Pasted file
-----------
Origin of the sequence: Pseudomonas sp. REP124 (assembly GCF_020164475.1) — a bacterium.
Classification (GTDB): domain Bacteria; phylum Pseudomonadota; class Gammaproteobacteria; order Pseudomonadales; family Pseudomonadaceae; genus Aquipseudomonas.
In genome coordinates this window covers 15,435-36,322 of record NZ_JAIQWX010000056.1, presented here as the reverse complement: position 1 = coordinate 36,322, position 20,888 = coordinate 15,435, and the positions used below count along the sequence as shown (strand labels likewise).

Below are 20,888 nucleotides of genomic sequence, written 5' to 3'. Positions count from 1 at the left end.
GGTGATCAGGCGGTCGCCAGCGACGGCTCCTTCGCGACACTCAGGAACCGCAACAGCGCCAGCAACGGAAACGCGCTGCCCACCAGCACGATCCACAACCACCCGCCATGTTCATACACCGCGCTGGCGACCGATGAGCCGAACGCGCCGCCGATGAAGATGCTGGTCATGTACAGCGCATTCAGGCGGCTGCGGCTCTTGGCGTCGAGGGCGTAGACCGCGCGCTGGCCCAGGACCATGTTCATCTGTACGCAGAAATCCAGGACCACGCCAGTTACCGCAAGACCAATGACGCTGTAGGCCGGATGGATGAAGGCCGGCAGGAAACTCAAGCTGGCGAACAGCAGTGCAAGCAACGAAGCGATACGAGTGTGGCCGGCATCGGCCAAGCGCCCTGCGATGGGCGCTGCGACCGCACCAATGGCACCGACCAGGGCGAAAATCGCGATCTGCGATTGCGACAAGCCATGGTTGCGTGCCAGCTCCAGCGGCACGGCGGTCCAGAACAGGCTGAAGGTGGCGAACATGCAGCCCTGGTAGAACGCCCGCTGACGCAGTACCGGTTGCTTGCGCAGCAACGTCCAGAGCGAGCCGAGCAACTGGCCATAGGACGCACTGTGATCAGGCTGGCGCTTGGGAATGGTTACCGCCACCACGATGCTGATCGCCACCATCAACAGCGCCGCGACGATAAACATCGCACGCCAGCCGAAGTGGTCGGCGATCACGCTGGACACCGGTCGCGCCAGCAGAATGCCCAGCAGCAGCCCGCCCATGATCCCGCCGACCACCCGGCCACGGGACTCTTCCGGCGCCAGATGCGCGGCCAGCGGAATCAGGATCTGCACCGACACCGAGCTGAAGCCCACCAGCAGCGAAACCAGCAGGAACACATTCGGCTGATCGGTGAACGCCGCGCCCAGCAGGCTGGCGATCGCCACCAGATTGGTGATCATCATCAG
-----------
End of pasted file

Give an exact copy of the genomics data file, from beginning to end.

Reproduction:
Origin of the sequence: Pseudomonas sp. REP124 (assembly GCF_020164475.1) — a bacterium.
Classification (GTDB): domain Bacteria; phylum Pseudomonadota; class Gammaproteobacteria; order Pseudomonadales; family Pseudomonadaceae; genus Aquipseudomonas.
In genome coordinates this window covers 15,435-36,322 of record NZ_JAIQWX010000056.1, presented here as the reverse complement: position 1 = coordinate 36,322, position 20,888 = coordinate 15,435, and the positions used below count along the sequence as shown (strand labels likewise).

Below are 20,888 nucleotides of genomic sequence, written 5' to 3'. Positions count from 1 at the left end.
GGTGATCAGGCGGTCGCCAGCGACGGCTCCTTCGCGACACTCAGGAACCGCAACAGCGCCAGCAACGGAAACGCGCTGCCCACCAGCACGATCCACAACCACCCGCCATGTTCATACACCGCGCTGGCGACCGATGAGCCGAACGCGCCGCCGATGAAGATGCTGGTCATGTACAGCGCATTCAGGCGGCTGCGGCTCTTGGCGTCGAGGGCGTAGACCGCGCGCTGGCCCAGGACCATGTTCATCTGTACGCAGAAATCCAGGACCACGCCAGTTACCGCAAGACCAATGACGCTGTAGGCCGGATGGATGAAGGCCGGCAGGAAACTCAAGCTGGCGAACAGCAGTGCAAGCAACGAAGCGATACGAGTGTGGCCGGCATCGGCCAAGCGCCCTGCGATGGGCGCTGCGACCGCACCAATGGCACCGACCAGGGCGAAAATCGCGATCTGCGATTGCGACAAGCCATGGTTGCGTGCCAGCTCCAGCGGCACGGCGGTCCAGAACAGGCTGAAGGTGGCGAACATGCAGCCCTGGTAGAACGCCCGCTGACGCAGTACCGGTTGCTTGCGCAGCAACGTCCAGAGCGAGCCGAGCAACTGGCCATAGGACGCACTGTGATCAGGCTGGCGCTTGGGAATGGTTACCGCCACCACGATGCTGATCGCCACCATCAACAGCGCCGCGACGATAAACATCGCACGCCAGCCGAAGTGGTCGGCGATCACGCTGGACACCGGTCGCGCCAGCAGAATGCCCAGCAGCAGCCCGCCCATGATCCCGCCGACCACCCGGCCACGGGACTCTTCCGGCGCCAGATGCGCGGCCAGCGGAATCAGGATCTGCACCGACACCGAGCTGAAGCCCACCAGCAGCGAAACCAGCAGGAACACATTCGGCTGATCGGTGAACGCCGCGCCCAGCAGGCTGGCGATCGCCACCAGATTGGTGATCATCATCAG